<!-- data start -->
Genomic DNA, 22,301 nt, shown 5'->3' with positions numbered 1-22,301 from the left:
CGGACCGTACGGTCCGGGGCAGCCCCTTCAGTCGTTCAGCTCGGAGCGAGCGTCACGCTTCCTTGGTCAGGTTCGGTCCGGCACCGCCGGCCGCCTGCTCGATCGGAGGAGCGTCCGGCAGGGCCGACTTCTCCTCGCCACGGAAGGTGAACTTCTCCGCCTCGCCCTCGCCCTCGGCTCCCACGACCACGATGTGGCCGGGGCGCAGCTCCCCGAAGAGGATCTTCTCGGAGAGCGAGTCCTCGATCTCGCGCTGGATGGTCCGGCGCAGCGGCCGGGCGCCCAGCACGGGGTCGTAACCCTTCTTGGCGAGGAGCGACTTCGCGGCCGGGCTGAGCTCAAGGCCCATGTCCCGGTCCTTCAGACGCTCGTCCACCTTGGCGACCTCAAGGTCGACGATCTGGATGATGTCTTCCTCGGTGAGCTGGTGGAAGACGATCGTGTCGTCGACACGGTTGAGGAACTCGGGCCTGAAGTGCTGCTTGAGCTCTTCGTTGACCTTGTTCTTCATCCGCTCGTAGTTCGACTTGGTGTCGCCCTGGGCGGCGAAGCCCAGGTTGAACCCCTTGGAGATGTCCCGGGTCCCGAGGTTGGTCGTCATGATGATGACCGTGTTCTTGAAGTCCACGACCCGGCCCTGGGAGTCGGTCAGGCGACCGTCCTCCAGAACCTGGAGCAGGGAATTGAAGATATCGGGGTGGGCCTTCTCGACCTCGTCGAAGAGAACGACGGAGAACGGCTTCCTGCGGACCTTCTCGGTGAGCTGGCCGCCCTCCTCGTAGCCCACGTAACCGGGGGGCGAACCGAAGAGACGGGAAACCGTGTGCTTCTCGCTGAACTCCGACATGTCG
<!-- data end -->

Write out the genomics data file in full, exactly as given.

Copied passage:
Genomic DNA, 22,301 nt, shown 5'->3' with positions numbered 1-22,301 from the left:
CGGACCGTACGGTCCGGGGCAGCCCCTTCAGTCGTTCAGCTCGGAGCGAGCGTCACGCTTCCTTGGTCAGGTTCGGTCCGGCACCGCCGGCCGCCTGCTCGATCGGAGGAGCGTCCGGCAGGGCCGACTTCTCCTCGCCACGGAAGGTGAACTTCTCCGCCTCGCCCTCGCCCTCGGCTCCCACGACCACGATGTGGCCGGGGCGCAGCTCCCCGAAGAGGATCTTCTCGGAGAGCGAGTCCTCGATCTCGCGCTGGATGGTCCGGCGCAGCGGCCGGGCGCCCAGCACGGGGTCGTAACCCTTCTTGGCGAGGAGCGACTTCGCGGCCGGGCTGAGCTCAAGGCCCATGTCCCGGTCCTTCAGACGCTCGTCCACCTTGGCGACCTCAAGGTCGACGATCTGGATGATGTCTTCCTCGGTGAGCTGGTGGAAGACGATCGTGTCGTCGACACGGTTGAGGAACTCGGGCCTGAAGTGCTGCTTGAGCTCTTCGTTGACCTTGTTCTTCATCCGCTCGTAGTTCGACTTGGTGTCGCCCTGGGCGGCGAAGCCCAGGTTGAACCCCTTGGAGATGTCCCGGGTCCCGAGGTTGGTCGTCATGATGATGACCGTGTTCTTGAAGTCCACGACCCGGCCCTGGGAGTCGGTCAGGCGACCGTCCTCCAGAACCTGGAGCAGGGAATTGAAGATATCGGGGTGGGCCTTCTCGACCTCGTCGAAGAGAACGACGGAGAACGGCTTCCTGCGGACCTTCTCGGTGAGCTGGCCGCCCTCCTCGTAGCCCACGTAACCGGGGGGCGAACCGAAGAGACGGGAAACCGTGTGCTTCTCGCTGAACTCCGACATGTCG